In short the answer is a resounding yes, but there are many considerations regarding the type and intensity of exercise. The POGP (pelvic obstetric and gynaecological group of physios) have produced some fantastic evidence-based advice regarding exercise in pregnancy, and their principle message is that the aim of exercise in pregnancy is to “maintain or moderately improve fitness”. All pregnant women MUST check with their health professional monitoring their pregnancy that it is safe for them to exercise. All reputable health and fitness professionals will insist upon this before commencing an exercise program with a pregnant women.
What are the benefits?
Research suggests there are many beneficial effects of exercising in pregnancy such as reducing the incidence of pelvic girdle pain, gestational diabetes, anxiety, depression and incontinence. In addition to contributing to an improved pregnancy experience.
How does my baby respond to exercise?
The baby’s heart rate and blood pressure respond directly to the mother’s. During exercise research shows baby’s heart rate can increase by 10-30 beats per minute, returning to its normal rate within 30minutes of finishing exercise. It has also been shown that any adverse neonatal outcomes are not increased in women who exercise in pregnancy.
Are there any risks?
There is understandably a lot of fear associated with exercise in pregnancy due to a lack of discussion about exercise between mums and health professionals, along with traditional fears such as overheating, stressing the body and the risk of injury. If precautions are taken, such as avoiding exercise in hot and humid conditions, taking regular hydration breaks and ensuring any risky exercise are avoided such as skiing and excessive stretching, then exercise can be safe and hugely beneficial to both mother and baby. Research suggests that there are very clever strategies in place for the increased demand during exercise such as an increase in maternal oxygen extraction, designed to prevent compromised oxygen supply to the baby.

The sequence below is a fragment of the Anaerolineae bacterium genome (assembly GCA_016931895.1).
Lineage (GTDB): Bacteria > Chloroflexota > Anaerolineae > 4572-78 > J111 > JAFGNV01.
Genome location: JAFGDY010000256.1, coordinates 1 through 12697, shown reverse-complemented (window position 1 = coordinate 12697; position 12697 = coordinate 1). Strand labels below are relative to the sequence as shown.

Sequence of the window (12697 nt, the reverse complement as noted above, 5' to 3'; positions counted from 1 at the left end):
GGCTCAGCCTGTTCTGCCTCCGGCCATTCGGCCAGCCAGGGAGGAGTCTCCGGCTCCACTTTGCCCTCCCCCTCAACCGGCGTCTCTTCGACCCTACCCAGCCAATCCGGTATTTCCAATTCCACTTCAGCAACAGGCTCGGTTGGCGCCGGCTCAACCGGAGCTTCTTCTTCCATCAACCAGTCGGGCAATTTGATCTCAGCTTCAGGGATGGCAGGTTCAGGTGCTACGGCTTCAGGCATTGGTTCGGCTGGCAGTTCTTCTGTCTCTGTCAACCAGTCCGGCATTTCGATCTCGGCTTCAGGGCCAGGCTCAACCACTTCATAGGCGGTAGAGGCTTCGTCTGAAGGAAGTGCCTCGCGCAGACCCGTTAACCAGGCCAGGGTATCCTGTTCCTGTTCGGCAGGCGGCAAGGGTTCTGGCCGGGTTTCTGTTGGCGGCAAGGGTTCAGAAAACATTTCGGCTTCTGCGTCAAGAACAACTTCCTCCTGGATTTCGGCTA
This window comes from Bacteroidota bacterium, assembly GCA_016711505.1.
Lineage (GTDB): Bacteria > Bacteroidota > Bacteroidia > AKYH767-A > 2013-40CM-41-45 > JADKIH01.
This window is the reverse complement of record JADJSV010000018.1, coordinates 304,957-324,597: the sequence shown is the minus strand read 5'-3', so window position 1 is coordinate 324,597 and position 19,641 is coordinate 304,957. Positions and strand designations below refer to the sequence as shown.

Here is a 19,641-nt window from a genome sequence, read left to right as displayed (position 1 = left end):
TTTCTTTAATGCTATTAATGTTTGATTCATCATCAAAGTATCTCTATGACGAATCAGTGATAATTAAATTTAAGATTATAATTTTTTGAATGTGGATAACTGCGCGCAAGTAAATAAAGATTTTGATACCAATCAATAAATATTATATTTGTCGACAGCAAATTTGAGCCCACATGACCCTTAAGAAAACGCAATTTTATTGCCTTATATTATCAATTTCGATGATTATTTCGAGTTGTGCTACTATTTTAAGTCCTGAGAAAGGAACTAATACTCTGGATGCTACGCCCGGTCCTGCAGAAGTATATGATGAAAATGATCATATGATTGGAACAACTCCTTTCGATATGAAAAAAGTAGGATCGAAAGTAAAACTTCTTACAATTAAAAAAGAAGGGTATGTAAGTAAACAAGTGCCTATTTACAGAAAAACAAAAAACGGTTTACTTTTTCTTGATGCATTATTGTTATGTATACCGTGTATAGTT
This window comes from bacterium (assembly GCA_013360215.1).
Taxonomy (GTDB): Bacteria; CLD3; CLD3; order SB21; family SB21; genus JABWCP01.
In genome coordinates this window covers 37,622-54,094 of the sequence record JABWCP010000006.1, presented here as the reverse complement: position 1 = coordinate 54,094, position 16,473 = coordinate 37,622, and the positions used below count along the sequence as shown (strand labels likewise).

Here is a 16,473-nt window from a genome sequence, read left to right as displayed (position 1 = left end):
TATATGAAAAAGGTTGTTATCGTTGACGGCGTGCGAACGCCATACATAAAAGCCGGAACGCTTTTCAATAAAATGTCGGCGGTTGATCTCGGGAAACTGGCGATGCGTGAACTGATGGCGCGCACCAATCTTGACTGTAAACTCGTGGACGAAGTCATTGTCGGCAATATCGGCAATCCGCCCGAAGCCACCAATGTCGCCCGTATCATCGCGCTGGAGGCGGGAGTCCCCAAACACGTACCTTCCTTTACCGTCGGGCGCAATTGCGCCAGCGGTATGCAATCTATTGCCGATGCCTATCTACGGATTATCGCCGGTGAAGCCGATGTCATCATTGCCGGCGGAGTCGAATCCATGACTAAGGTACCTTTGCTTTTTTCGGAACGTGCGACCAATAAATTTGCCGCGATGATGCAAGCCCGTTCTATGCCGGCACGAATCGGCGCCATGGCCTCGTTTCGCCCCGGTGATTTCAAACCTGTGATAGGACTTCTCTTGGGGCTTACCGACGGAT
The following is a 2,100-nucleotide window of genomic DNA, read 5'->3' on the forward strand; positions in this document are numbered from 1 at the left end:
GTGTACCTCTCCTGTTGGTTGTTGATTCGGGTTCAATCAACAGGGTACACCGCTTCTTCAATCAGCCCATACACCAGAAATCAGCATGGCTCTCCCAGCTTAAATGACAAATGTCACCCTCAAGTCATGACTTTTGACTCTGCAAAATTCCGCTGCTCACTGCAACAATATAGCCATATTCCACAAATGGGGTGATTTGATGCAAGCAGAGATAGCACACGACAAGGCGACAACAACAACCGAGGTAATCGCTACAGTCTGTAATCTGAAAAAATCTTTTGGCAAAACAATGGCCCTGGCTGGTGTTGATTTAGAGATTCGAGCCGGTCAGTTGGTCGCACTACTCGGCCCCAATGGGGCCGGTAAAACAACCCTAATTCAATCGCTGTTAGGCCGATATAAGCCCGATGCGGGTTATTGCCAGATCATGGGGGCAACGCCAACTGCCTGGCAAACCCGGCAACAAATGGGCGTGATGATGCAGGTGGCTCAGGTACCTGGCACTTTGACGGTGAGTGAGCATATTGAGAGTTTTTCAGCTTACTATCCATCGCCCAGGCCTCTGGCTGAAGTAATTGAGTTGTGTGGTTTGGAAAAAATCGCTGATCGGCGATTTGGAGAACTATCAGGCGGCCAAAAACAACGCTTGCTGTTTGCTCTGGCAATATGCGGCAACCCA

Aerobic and conditioning exercise (without straining such as Pilates) are recommended in all “uncomplicated” pregnancy and most non-contact sports are safe. The main consideration in pregnancy is not to suddenly decide you want to get fit for the first time, so the principle is maintaining fitness or moderately improving it.
The POGP have defined 4 categories of exerciser; complete non-exerciser, the non-regular exerciser, the regular exerciser and the elite athlete. Recommendations based on what type of exerciser you were pre pregnancy as they can significantly vary with respect to time, intensity and frequency.
Any issues should be detected during check-ups and you may be advised not to exercise if you have an incompetent cervix, preeclampsia or pregnancy related high blood pressure, certain restrictive lung issues, persistent bleeding, placenta or membrane abnormalities, or risk of premature labour, for example if expecting twins.
Are there any warning signs to stop exercising?
YES there are quite a few and you should stop immediately if you experience any vaginal bleeding, shortness of breath before you start exercising, dizziness or headaches, calf pains of swelling, decreased fetal movement, abdominal pain or amniotic fluid leakage.
Liz has undergone post-graduate training in women’s health and pregnancy and post-natal Pilates, and is happy to answer any questions regarding physiotherapy, exercise and pregnancy,
The POGP is a speciality pelvic obstetric and gynaecological professional network affiliated with the Chartered Society of Physiotherapy and are the leading authority in the UK in physiotherapy and women’s health matters.